Associate Professor Samir Iqbal from the Electrical Engineering Department at the University of Texas in Arlington has developed a new detection method for cancer cells. It will allow doctors to diagnose the cancer cells in its early stages by tracking cellular behavior in real time using nano textured walls that mimic the layers of our body's tissue.
Iqbal's team include Young-tae Kim, a UTA associate professor in the Bioengineering Department; Muhymin Islam, a STEM doctoral candidate; and engineering students Mohammad Motasim Bellah, Adeel Sajid and Mohammad Raziul Hasan.
The results of their study are published in a recent copy of Nature Scientific Reports.
The published results stem from a 2014 $480,000 National Science Foundation grant that funded the design and creation of the device.
Substituting human tissue
Iqbal said that his team noted the many layers of tissue in our body, and they decided to make something that would mimic that layering.
"The answer was in creating a nanotextured wall that fools blood samples into thinking its actual tissue," Iqbal said. "We used inherent properties of the cell walls to create a diagnostic tool. The cancer cells behave differently as they come into contact with the nanotextured walls. They dance."
These "dancing cells" will eventually lead doctors to zoom in on the cancer cells and start the treatment immediately.
"Discovering the cancer earlier, before it metastasizes, is essential to surviving cancer," Iqbal said. "Our device has the potential to do that."
Khosrow Behbehani, dean of the UTA College of Engineering, said Iqbal's research is groundbreaking.
"Dr. Iqbal and his colleagues are bringing engineering innovation to meet the challenge of early cancer detection," Behbehani said. "The research aligns with UTA's Strategic Plan, particularly the focus on Health and the Human Condition. Dr. Iqbal's device could greatly improve cancer survival rates, which is good news for humanity. There are very few people around the world whose lives have not been touched by this dreadful disease."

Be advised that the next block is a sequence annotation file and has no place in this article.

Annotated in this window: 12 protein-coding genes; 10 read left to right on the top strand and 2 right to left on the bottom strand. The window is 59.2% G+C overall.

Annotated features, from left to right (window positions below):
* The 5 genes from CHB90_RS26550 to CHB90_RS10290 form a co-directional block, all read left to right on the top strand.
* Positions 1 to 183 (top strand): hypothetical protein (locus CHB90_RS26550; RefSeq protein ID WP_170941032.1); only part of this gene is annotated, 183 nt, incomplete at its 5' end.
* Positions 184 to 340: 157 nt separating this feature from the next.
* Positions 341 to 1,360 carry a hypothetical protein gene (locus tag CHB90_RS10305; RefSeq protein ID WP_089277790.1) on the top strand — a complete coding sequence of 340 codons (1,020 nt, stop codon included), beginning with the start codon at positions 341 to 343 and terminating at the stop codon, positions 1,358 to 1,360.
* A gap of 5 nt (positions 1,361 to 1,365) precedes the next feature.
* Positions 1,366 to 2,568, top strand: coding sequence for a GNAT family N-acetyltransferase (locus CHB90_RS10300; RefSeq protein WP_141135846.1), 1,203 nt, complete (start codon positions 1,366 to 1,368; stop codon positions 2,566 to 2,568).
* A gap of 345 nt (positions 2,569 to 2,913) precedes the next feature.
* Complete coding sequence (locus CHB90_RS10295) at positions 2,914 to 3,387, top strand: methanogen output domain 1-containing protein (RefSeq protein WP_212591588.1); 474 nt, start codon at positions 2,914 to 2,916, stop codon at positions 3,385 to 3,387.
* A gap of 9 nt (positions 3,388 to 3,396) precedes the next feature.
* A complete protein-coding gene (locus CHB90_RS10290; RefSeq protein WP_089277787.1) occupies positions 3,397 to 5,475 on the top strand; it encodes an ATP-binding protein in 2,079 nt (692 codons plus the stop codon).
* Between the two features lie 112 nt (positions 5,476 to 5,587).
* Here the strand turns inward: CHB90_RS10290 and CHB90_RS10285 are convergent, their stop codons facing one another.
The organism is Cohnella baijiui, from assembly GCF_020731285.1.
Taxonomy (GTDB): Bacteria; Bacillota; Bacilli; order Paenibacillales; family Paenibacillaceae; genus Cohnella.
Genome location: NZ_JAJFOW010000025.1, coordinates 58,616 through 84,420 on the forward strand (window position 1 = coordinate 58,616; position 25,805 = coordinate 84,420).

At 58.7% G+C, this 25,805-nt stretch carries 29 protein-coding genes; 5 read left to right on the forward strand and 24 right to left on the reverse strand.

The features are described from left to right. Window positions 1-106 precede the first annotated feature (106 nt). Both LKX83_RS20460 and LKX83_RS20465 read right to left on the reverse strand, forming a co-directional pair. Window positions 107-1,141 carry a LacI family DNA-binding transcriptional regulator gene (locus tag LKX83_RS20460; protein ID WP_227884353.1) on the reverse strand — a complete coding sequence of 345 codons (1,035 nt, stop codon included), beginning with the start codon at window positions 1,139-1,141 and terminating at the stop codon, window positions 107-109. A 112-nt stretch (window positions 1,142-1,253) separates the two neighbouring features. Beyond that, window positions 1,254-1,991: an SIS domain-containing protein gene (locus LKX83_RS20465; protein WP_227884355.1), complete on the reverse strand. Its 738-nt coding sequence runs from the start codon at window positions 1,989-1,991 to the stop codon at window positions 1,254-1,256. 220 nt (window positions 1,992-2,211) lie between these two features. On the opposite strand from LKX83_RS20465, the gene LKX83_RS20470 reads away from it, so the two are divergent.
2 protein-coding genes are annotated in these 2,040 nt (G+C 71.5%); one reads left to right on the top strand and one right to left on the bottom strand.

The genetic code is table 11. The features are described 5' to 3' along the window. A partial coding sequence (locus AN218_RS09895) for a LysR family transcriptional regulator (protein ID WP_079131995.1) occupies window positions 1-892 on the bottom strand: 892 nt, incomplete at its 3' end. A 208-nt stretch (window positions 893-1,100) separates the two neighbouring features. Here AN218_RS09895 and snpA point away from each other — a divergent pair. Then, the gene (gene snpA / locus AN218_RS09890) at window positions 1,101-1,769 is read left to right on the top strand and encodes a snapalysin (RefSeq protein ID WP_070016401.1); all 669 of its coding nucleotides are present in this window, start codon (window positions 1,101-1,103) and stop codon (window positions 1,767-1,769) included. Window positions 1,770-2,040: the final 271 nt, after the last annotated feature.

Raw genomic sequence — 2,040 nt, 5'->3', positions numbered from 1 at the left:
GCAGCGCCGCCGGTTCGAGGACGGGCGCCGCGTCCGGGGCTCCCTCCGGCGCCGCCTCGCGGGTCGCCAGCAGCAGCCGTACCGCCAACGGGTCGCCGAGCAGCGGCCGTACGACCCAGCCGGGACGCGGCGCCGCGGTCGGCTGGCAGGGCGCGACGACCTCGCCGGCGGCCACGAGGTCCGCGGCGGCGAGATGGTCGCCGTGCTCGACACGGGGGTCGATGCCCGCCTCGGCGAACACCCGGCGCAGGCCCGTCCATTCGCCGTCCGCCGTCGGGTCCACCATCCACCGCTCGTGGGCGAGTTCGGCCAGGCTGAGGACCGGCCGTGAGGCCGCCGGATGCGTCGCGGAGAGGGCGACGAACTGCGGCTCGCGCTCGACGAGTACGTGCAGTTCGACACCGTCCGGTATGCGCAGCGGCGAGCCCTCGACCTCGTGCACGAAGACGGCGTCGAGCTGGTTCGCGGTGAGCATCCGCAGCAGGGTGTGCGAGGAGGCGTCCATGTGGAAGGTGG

The Big C
Cancer is one of the most prominent fatal diseases of mankind.
Also known as a malignant tumor, or malignant neoplasm, it essentially involves having abnormal cell growth that has the potential to spread to the patient's body. Notably, not all tumors are cancerous, and some are benign and does not spread to the rest of the body. However, in order to prevent this spreading, early detection is vital.
Right now, there are over 100 types of known cancer. There are many different causes of cancer. Some are impacted by the environment, diet, lifestyle, infection, and hereditary. The causes are, seemingly, endless (as an aside, it has been found that tobacco use results in 22% of cancer deaths).
And although we currently have several types of treatment in place, the effect on patients varies from one to the other. There is no uniformity in the results, which is another reason scientists are still trying to develop new methods to detect this disease in its early stages so that treatment can be applied right away with more effect.
With developments such as Iqbal's and his team, we can hope that one day we can really push the Big C to the curb.